Dermatology Career Guide: Qualifications, Job Description & Career ProspectsDecember 6, 2013
A dermatologist is a qualified physician who has received specialised training in diagnosing and treating a variety of skin conditions and disorders including allergic and non-allergic skin disorders and infectious diseases that manifest in the skin. As a practicing dermatologist, you might also diagnose and treat conditions that affect the hair, mouth, nails and external genitalia. With additional specialized training you will be able to evaluate and treat more serious skin conditions such as skin cancers, moles, melanomas and tumours of the skin.
Most dermatologists practice in clinics or private practices, either as individuals or along with other dermatologists trained in different dermatology sub-specialties. They also work in hospitals or in universities as teaching faculty or in research labs.
Dermatology is among the most highly competitive medical fields, and requires several years of education and training. If you are interested in becoming a dermatologist, you will first need to complete a four year medical school program after which you will have complete a residency training program in dermatology. This could take anywhere from three years to four years.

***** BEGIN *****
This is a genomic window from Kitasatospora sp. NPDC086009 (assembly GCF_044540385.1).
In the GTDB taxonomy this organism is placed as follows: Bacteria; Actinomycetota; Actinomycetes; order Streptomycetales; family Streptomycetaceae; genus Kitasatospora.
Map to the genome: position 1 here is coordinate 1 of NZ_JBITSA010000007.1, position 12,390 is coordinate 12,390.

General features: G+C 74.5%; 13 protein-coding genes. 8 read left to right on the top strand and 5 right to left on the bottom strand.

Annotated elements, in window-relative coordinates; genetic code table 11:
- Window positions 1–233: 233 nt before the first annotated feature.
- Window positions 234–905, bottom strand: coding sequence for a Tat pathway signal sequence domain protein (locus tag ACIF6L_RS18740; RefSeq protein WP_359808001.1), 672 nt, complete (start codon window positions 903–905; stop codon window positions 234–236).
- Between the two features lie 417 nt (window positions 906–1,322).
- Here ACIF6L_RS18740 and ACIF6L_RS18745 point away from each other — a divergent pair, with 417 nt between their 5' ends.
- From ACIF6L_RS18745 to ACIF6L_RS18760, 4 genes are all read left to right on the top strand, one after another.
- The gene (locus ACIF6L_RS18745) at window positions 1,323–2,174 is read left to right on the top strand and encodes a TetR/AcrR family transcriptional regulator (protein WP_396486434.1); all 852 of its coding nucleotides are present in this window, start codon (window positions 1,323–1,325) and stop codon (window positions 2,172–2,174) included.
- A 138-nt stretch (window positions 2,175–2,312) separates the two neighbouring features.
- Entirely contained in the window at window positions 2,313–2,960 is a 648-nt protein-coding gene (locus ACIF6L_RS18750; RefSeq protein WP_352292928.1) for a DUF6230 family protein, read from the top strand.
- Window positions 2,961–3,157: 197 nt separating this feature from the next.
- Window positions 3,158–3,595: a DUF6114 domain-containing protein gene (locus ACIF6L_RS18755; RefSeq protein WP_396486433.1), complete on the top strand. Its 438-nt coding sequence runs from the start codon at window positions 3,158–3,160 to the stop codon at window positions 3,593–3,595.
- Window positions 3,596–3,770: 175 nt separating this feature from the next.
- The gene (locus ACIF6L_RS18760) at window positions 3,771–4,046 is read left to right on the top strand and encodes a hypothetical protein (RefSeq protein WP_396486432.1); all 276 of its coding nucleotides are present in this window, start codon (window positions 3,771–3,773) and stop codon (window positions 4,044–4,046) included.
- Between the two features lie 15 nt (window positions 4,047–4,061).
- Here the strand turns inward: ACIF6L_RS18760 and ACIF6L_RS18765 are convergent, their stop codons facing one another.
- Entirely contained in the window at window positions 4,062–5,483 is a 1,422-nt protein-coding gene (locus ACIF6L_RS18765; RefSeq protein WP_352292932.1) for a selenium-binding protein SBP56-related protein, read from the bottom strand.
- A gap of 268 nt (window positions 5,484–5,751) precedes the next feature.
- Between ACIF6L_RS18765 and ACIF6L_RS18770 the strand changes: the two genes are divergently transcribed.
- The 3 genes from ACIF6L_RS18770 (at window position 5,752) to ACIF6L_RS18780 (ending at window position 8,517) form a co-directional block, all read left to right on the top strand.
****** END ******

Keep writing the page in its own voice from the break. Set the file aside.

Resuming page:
After you’ve completed your residency you will then have to complete at least one year of broad-based clinical training. If you choose to practice a subspecialty of dermatology you will be required to complete one additional year of training in that specialty.
There are several specialties in dermatology that you can opt to obtain additional training in, including:
- Pediatric dermatology, which involves diagnosing and treating specific skin diseases that predominantly manifest themselves in babies, children and teenagers.
- Dermatopathology, which includes the diagnosis and treatment of infectious, immunologic, and neoplastic diseases.
- Procedural dermatology, which involves the study, diagnosis and surgical treatment of diseases of the skin, hair, nails, subcutaneous tissue and mucous membranes.
Since skin conditions are usually highly visible and can have a great impact on patient’s quality of life, dermatologists often focus on cosmetic issues. You can obtain advanced training in several different innovative cosmetic techniques from collagen injections to laser therapy and minor plastic surgery to improve the appearance of the skin. Some dermatologists also perform skin grafting or vitiligo surgery, which is used to treat burn victims or large scars.
Dermatologists top the earning tables in Australia with an average annual salary of about AUD 50,000.
Career Prospects And Outlook
One of the most attractive things that draw medical students towards a career in dermatology is the prospect of working regular hours. This is one of the few specialties where there is little need to be on call. There are rarely any emergencies that will get you out of the house on a weekend or out of bed in the middle of the night.
Dermatologists are always in demand, whether it is for medical issues or concerns that are primarily cosmetic in nature. Because it is such a popular field, it can also be a very competitive job market. The best place to find opportunities would be large cities and urban areas where the average income is significantly higher.